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marauding

[muh-raw-ding] /məˈrɔ dɪŋ/
adjective
1.
engaged in raiding for plunder, especially roaming about and ravaging an area:
marauding bands of outlaws.
2.
undertaken for plunder:
a marauding raid.
Origin
1745-1755
1745-55; maraud + -ing2

maraud

[muh-rawd] /məˈrɔd/
verb (used without object)
1.
to roam or go around in quest of plunder; make a raid for booty:
Freebooters were marauding all across the territory.
verb (used with object)
2.
to raid for plunder (often used passively):
At the war's end the country had been marauded by returning bands of soldiers.
noun
3.
Archaic. the act of marauding.
Origin
1705-15; < French marauder, derivative of maraud rogue, vagabond, Middle French, perhaps identical with dial. maraud tomcat, of expressive orig.
Related forms
marauder, noun
Synonyms
1, 2. invade, attack; ravage, harry.
Dictionary.com Unabridged
Based on the Random House Dictionary, © Random House, Inc. 2014.
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Examples from the web for marauding
  • It is supposed that the party was intended for a marauding excursion.
  • Once afflicted by marauding gangs, it is now much safer.
  • Against the breathless claim of marauding aliens there are sounder possibilities grounded in current science.
  • To keep the koi safe from marauding raccoons and great blue herons, the pond has steep sides and hiding places for the fish.
  • Thieves will disable your traps, wizards will target your mana crystals and clerics will heal the whole marauding gang.
  • For years, architects have gone to great lengths to protect their buildings from marauding skaters.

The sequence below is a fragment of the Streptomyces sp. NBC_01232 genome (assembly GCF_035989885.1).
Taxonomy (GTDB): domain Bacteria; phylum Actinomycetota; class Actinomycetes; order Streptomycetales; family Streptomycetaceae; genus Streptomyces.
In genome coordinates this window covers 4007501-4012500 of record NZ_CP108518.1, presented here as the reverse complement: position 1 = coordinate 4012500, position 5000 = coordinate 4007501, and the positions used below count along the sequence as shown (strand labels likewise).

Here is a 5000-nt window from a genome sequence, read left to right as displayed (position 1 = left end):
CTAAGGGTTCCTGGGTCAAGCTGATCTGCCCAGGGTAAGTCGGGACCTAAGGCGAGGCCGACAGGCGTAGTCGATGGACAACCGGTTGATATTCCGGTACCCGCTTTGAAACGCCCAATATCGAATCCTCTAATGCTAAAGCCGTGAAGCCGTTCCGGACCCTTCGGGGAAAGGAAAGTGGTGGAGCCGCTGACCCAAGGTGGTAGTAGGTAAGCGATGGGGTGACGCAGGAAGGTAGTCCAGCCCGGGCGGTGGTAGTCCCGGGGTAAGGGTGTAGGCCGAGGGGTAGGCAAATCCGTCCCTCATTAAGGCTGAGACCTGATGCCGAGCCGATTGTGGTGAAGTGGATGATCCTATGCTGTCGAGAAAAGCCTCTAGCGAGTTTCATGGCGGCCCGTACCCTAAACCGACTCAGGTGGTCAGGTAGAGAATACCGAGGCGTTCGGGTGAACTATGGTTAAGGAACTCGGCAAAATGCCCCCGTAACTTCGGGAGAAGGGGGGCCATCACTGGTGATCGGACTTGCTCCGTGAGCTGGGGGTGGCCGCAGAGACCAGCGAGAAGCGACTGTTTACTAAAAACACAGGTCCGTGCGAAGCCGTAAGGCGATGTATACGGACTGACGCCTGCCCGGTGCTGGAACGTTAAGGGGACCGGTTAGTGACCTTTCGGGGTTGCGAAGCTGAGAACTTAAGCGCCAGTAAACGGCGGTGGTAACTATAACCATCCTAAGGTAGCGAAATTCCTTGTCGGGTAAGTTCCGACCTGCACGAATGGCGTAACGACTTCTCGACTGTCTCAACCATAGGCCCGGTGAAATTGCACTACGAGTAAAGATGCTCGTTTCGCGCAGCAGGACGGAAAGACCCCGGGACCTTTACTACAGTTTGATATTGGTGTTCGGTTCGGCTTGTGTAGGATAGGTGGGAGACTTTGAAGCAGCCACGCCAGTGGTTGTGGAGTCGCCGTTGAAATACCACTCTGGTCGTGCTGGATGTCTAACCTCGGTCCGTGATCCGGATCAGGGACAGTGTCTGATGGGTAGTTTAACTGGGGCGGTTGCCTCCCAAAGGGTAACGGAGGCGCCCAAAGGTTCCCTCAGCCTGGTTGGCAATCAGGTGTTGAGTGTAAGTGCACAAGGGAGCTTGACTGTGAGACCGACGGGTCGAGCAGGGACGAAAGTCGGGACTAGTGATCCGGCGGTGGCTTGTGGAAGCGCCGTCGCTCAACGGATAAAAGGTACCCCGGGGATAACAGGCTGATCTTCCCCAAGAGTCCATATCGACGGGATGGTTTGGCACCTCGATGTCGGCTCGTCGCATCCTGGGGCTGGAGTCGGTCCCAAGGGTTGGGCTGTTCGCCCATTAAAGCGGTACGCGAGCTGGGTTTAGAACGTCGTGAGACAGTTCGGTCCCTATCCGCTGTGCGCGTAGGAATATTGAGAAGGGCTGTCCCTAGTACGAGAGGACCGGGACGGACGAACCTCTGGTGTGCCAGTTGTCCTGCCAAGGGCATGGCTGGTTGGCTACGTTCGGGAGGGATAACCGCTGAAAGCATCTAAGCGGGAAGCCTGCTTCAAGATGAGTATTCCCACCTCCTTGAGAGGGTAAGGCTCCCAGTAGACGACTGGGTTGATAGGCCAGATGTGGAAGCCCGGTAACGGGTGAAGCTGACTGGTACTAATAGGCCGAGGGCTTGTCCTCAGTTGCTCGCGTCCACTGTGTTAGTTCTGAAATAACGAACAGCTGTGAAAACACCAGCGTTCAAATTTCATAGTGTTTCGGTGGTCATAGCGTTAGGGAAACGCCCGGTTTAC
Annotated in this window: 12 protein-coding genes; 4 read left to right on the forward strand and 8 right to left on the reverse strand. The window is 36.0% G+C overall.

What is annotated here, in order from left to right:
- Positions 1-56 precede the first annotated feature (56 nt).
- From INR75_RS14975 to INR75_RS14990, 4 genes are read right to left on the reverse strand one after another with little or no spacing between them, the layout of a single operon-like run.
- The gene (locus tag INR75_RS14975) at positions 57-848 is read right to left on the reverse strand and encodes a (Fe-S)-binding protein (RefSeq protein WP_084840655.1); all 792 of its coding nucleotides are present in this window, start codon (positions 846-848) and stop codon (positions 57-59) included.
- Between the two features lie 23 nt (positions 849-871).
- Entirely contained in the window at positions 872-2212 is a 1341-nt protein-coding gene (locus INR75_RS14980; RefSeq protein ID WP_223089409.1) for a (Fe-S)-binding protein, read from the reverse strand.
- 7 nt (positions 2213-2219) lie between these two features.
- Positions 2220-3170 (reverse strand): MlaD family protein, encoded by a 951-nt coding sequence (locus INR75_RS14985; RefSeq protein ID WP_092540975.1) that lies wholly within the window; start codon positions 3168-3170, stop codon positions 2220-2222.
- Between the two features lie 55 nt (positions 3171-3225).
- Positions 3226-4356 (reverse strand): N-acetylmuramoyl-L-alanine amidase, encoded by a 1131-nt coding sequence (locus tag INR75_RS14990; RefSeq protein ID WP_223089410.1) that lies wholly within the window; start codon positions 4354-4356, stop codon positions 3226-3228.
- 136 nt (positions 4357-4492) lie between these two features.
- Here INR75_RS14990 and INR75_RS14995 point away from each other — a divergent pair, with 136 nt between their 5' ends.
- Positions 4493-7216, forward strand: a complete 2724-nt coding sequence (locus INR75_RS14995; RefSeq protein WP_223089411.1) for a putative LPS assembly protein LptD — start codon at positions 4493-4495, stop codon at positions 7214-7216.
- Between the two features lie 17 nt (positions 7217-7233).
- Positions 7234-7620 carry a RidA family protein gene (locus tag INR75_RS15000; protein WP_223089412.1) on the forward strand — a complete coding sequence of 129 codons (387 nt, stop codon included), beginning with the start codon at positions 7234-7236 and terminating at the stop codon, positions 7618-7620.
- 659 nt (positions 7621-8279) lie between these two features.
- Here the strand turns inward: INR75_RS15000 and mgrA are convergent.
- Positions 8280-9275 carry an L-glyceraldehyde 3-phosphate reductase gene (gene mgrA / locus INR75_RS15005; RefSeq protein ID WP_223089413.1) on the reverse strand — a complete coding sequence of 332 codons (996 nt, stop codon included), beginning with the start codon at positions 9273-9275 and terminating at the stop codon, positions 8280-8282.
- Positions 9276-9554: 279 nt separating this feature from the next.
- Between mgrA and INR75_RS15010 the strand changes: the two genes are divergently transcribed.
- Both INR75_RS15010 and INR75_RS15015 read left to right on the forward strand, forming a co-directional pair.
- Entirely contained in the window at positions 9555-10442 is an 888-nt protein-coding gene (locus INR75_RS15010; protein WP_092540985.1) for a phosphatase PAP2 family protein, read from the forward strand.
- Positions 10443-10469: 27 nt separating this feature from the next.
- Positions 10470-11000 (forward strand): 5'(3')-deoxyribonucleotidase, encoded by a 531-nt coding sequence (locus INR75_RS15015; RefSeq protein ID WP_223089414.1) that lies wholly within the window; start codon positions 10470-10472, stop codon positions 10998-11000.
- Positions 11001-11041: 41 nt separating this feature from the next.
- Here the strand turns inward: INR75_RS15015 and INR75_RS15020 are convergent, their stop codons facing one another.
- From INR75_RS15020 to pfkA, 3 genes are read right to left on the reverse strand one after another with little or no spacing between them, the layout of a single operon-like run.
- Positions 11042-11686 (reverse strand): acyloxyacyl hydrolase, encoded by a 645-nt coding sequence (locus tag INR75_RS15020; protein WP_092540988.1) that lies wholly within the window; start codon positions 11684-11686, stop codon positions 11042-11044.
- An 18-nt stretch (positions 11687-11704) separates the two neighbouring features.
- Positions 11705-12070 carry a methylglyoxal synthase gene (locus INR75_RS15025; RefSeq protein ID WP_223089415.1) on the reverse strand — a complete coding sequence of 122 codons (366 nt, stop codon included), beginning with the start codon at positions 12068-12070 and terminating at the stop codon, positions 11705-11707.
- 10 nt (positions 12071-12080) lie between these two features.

• Covered bins protect your compost from marauding raccoons, neighborhood dogs and other scavengers.
  • For example, imagine you and your neighbors are hiding in a cellar from marauding enemy soldiers.
  • But they do listen to the night, and wait for marauding males to come closer.
  • Gangs were said to be marauding in the streets with clubs, knives and guns.
British Dictionary definitions for marauding

marauding

/məˈrɔːdɪŋ/
adjective
1.
wandering or raiding in search of plunder or victims

maraud

/məˈrɔːd/
verb
1.
to wander or raid in search of plunder
noun
2.
an archaic word for foray
Derived Forms
marauder, noun
Word Origin
C18: from French marauder to prowl, from maraud vagabond
Collins English Dictionary - Complete & Unabridged 2012 Digital Edition
© William Collins Sons & Co. Ltd. 1979, 1986 © HarperCollins
Publishers 1998, 2000, 2003, 2005, 2006, 2007, 2009, 2012
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Word Origin and History for marauding

maraud

v.

1690s, from French marauder (17c.), from Middle French maraud "rascal" (15c.), of unknown origin, perhaps from French dialectal maraud "tomcat," echoic of its cry. A word popularized in several languages during the Thirty Years War (cf. Spanish merodear, German marodiren "to maraud," marodebruder "straggler, deserter") by punning association with Count Mérode, imperialist general. Related: Marauded; marauding.

Online Etymology Dictionary, © 2010 Douglas Harper
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